Training students to question and critically regard every word that appears in print, be it mainstream media or crackpot newsgroup postings, requires intelligent teacher intervention. Here's a real job for a real person, one that I will never relinquish to a machine, because the machine - in this case the World Wide Web - is only as good as the person operating it. My job as an educator is training students to "access" information and, more importantly, evaluate information. So when one of my students is doing a report on, say, the national health care debate, and finds tons of "good" information posted by the American Medical Association's homepage, telling why "socialized" medicine is bad, I can at least attempt to show why the A.M.A. would be expected to post such info, and can suggest getting a second opinion on the subject, in good medical tradition. Far from discounting evidence, I am asking students to check their sources, question motives, and think for themselves. These are lofty objectives, and the use of the Internet to access all kinds of information only enhances my ability to teach the important lessons of the need for an educated populace in a healthy democracy.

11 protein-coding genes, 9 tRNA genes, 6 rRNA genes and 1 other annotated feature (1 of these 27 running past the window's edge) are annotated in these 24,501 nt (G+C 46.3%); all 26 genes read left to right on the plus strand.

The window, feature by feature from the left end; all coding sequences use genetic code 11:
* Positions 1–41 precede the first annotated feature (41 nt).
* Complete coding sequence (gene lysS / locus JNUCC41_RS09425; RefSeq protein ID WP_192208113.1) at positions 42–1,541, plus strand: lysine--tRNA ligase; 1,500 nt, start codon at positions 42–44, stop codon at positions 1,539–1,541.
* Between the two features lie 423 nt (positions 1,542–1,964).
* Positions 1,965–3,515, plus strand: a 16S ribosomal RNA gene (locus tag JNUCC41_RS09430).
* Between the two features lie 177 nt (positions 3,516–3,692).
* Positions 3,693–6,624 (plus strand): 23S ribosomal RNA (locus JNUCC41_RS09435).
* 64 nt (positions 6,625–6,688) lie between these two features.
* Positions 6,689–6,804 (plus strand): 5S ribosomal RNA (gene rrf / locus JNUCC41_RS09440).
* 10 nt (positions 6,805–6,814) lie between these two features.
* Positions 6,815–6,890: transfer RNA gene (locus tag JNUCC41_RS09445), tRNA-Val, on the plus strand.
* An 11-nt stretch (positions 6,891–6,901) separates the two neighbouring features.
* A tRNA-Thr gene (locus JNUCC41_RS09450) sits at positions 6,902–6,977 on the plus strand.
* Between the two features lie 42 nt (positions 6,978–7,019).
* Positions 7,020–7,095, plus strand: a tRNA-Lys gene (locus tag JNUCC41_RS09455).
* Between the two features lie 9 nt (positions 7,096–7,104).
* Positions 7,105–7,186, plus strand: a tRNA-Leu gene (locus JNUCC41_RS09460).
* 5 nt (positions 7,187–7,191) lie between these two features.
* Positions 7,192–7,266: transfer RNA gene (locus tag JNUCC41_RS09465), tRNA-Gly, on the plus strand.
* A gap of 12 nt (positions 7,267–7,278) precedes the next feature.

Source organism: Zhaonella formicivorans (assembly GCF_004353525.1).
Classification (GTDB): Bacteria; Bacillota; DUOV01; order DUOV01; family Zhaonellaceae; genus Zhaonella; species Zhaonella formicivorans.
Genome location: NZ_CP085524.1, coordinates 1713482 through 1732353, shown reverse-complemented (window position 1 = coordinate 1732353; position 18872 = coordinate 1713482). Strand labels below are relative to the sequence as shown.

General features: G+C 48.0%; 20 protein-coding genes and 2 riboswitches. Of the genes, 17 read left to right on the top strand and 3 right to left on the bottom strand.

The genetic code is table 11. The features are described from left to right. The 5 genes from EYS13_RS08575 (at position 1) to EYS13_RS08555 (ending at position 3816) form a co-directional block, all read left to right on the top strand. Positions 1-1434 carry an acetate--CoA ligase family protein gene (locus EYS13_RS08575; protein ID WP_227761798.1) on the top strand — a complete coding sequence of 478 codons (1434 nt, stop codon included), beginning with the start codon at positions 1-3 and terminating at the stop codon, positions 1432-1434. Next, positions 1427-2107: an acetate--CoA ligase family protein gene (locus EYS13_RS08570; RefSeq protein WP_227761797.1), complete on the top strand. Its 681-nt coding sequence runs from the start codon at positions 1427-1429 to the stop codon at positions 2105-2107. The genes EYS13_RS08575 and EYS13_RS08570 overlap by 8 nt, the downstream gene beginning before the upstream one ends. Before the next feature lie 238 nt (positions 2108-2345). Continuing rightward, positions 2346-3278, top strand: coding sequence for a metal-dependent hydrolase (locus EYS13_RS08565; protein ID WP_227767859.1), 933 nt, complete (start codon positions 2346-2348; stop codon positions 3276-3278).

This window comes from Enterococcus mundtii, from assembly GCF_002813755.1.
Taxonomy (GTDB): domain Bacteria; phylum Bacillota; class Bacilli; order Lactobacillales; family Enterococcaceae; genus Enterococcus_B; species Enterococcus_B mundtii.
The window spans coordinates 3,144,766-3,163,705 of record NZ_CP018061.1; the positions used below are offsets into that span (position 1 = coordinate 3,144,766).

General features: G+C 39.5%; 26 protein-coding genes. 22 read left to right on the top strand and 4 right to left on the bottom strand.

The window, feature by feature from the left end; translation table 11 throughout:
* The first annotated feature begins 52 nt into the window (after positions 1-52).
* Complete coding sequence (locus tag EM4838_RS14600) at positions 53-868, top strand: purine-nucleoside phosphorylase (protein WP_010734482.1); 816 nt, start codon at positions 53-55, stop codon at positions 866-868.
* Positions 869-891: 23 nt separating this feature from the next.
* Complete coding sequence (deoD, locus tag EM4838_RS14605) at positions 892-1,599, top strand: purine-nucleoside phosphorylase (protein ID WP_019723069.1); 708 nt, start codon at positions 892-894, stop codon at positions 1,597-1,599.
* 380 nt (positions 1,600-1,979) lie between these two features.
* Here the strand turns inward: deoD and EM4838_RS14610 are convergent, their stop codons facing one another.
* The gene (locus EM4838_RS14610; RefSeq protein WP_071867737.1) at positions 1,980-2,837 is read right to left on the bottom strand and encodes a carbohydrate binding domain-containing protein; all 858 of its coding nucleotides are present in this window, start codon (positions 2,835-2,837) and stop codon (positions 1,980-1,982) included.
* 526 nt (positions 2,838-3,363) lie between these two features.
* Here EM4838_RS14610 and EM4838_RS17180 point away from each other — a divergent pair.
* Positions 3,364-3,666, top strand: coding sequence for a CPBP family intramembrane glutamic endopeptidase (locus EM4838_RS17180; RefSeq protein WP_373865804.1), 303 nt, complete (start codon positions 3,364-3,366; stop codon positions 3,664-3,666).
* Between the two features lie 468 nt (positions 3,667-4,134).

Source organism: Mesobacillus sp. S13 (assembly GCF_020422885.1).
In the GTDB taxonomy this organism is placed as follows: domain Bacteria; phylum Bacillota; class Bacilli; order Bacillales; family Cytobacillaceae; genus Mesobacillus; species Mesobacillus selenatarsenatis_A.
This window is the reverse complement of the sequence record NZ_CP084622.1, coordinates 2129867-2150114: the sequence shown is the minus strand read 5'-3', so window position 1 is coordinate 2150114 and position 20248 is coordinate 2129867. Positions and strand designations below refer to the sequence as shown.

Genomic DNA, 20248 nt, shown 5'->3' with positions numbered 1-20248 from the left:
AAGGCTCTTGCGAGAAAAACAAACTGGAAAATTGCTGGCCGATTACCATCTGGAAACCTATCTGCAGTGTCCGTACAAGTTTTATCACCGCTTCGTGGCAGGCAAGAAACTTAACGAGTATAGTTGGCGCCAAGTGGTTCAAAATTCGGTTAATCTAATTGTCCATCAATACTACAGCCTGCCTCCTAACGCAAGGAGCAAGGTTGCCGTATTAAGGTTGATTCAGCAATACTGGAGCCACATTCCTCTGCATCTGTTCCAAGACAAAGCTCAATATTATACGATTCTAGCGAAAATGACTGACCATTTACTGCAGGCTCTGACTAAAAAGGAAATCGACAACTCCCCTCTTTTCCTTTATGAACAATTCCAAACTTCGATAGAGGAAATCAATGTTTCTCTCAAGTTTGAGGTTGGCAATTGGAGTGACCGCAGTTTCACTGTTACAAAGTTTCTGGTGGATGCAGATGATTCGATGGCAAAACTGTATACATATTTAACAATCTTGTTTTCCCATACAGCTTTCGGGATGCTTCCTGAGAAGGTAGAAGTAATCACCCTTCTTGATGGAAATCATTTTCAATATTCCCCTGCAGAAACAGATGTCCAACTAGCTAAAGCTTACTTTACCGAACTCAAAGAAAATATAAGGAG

Nowadays we are bombarded with non-stop "news", so that it becomes increasingly difficult to know what is important, or even true. "The flow of messages from the instant everywhere fills every niche of our consciousness, crowding out knowledge and understanding. For while knowledge is steady and cumulative, information is random and miscelllaneous" (Daniel Boorstin). I welcome the advent of the age of information, despite its drawbacks, not because of some inherent qualitative difference in the texture of human experience which is promised by our access to information, but because it at least offers a chance that the quality of our thought and communication might be enhanced through unrestricted access to information. What we do with that information is the challenge, and how we teach our children the difference between entertainment, information and knowledge is still our responsibility.
|Also by Mark Smith|
Whip It Good!
Taking on the lions of March
Learning the Language
back to school...
Frozen cattle, 12 feet of snow and winter survival skills.
|Mark Smith is a teacher at Leland Public School. Among other things, he edits and webmasters a journal of student and teacher writing, The Beechnut Review.|